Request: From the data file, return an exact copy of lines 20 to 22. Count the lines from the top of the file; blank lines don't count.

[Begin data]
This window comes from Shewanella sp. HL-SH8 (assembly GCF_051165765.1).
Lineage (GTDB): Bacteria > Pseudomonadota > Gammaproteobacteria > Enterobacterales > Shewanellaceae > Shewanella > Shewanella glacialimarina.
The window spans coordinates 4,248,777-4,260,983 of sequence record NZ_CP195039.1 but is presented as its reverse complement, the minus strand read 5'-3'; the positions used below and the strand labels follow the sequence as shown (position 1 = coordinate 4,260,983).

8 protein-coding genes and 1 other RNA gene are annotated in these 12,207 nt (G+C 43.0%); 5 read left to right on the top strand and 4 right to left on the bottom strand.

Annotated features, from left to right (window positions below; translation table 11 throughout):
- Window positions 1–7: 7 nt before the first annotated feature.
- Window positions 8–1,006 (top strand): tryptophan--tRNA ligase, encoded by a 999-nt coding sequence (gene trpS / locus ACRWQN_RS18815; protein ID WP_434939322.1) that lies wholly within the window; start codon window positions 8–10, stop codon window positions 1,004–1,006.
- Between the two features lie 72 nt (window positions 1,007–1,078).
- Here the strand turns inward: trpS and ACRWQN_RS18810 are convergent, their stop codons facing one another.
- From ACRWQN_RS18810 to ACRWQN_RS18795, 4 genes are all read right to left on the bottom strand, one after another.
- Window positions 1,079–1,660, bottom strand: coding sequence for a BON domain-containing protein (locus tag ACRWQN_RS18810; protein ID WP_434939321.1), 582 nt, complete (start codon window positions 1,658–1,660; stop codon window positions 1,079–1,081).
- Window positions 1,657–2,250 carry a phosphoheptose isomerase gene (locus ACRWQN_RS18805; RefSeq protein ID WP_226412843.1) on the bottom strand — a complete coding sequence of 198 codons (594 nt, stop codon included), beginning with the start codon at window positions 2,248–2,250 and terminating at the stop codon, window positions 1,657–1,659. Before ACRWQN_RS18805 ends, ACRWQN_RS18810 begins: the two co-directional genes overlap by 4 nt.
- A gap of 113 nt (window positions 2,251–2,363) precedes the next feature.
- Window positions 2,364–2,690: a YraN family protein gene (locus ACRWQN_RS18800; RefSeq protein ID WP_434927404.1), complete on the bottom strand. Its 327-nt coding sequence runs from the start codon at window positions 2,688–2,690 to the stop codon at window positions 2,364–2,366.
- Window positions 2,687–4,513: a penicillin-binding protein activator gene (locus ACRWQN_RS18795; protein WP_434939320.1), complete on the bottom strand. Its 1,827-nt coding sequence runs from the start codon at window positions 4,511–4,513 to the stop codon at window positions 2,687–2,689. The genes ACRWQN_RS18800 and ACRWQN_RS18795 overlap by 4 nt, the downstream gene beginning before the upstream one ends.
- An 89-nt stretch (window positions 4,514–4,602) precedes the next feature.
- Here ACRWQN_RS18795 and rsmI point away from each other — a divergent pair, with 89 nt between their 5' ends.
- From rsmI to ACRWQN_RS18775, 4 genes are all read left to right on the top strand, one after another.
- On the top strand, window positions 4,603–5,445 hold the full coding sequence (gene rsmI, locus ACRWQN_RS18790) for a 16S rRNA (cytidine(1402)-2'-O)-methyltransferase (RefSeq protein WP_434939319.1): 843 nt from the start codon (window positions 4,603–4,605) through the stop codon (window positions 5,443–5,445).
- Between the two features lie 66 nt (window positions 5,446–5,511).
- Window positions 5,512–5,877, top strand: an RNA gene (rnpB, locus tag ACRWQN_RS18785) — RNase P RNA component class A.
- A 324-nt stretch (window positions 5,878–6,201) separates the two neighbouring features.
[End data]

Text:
- Between the two features lie 66 nt (window positions 5,446–5,511).
- Window positions 5,512–5,877, top strand: an RNA gene (rnpB, locus tag ACRWQN_RS18785) — RNase P RNA component class A.
- A 324-nt stretch (window positions 5,878–6,201) separates the two neighbouring features.